Quality of Life Three Months After Coronary Artery Bypass Surgery: Effects of Presurgical Physical Fitness
Bass, Ila Kristen III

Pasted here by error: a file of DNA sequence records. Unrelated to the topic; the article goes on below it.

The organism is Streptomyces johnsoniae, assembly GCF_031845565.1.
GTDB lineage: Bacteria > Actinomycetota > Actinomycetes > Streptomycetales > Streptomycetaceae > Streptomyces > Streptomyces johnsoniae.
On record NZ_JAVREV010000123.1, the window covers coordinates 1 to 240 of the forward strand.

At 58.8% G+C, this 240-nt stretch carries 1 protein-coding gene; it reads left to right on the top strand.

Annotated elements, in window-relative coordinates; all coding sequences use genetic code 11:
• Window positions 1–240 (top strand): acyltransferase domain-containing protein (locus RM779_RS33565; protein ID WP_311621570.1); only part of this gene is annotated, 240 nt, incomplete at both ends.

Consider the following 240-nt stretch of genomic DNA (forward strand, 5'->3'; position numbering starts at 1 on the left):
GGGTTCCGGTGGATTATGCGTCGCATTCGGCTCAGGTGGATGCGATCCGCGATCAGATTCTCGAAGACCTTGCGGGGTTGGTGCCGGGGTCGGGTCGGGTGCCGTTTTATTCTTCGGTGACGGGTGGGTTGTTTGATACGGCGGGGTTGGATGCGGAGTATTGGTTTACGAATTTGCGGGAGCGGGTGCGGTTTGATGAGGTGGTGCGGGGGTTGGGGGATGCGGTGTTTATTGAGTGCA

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Coronary artery bypass grafting (CABG) is a procedure used to help improve and save the lives of thousands of coronary artery diseased patients every year. Measuring health-related quality of life (HRQL) significantly contributes to understanding patient perceptions of outcomes attributable to this surgery. Previous research on patient outcomes for CABG has included the evaluation of changes in HRQL at intervals of 3-6 mo postsurgery. There is a lack of research, however, that evaluates how physical fitness levels of CABG patients prior to surgery, may affect these HRQL outcomes. The purpose of this study was to develop a prediction equation, using fitness in addition to other combined variables, that predicts HRQL 3 mo after CABG. This study evaluated the influences of prior physical fitness, when these attributes are considered in combination with other clinical variables. Moreover, whether these variables would be possible predictors of health-related quality of life outcomes 3 mo after CABG were evaluated. These variables consisted of heart disease risk factors, physical fitness measures, and whether or not the patients had histories of various comorbid conditions, including that of prior history of myocardial infarction. The HRQL was assessed using the Medical Outcomes Study Short Form 36 (MOS SF-36), and concurrently, questionnaire data were collected with several other patient perceived measures expected to have potential confounding influences on HRQL; the MOS Social Support Scale; Beck Depression Inventory; Health Complaints Scale; the Life Orientation Test for optimism/pessimism. In all, 45 men and 10 women, were evaluated just prior to and 3 mo following CABG. Two of the eight subscales of the MOS SF-36 were predicted at an adjusted R 2 of greater than 50%. The sum of three skinfolds was the only physical fitness measure combined with current smoker, Beck Depression Inventory, presurgical General Health Perception and the Medical Outcomes Study Social Support Scale, that contributed most to predicting General Health Perception (R 2 =.68). Elbow flexion was the only physical fitness variable, combined with four presurgical MOS SF-36 subscales (Mental Health, Role Physical, Social Functioning and General Health Perception) that contributed to predicting the subscale of mental health (R 2 =.61). Physical fitness did contribute to predicting the global scope of health perception and mental health. Physical and social domains of HRQL, however, were not significantly predicted. Presurgical HRQL was most significant when predicting postsurgical HRQL. Therefore, in order to predict postsurgical HRQL, presurgical HRQL should be used. Physical fitness variables can be utilized to contribute to predicting certain aspects of HRQL.
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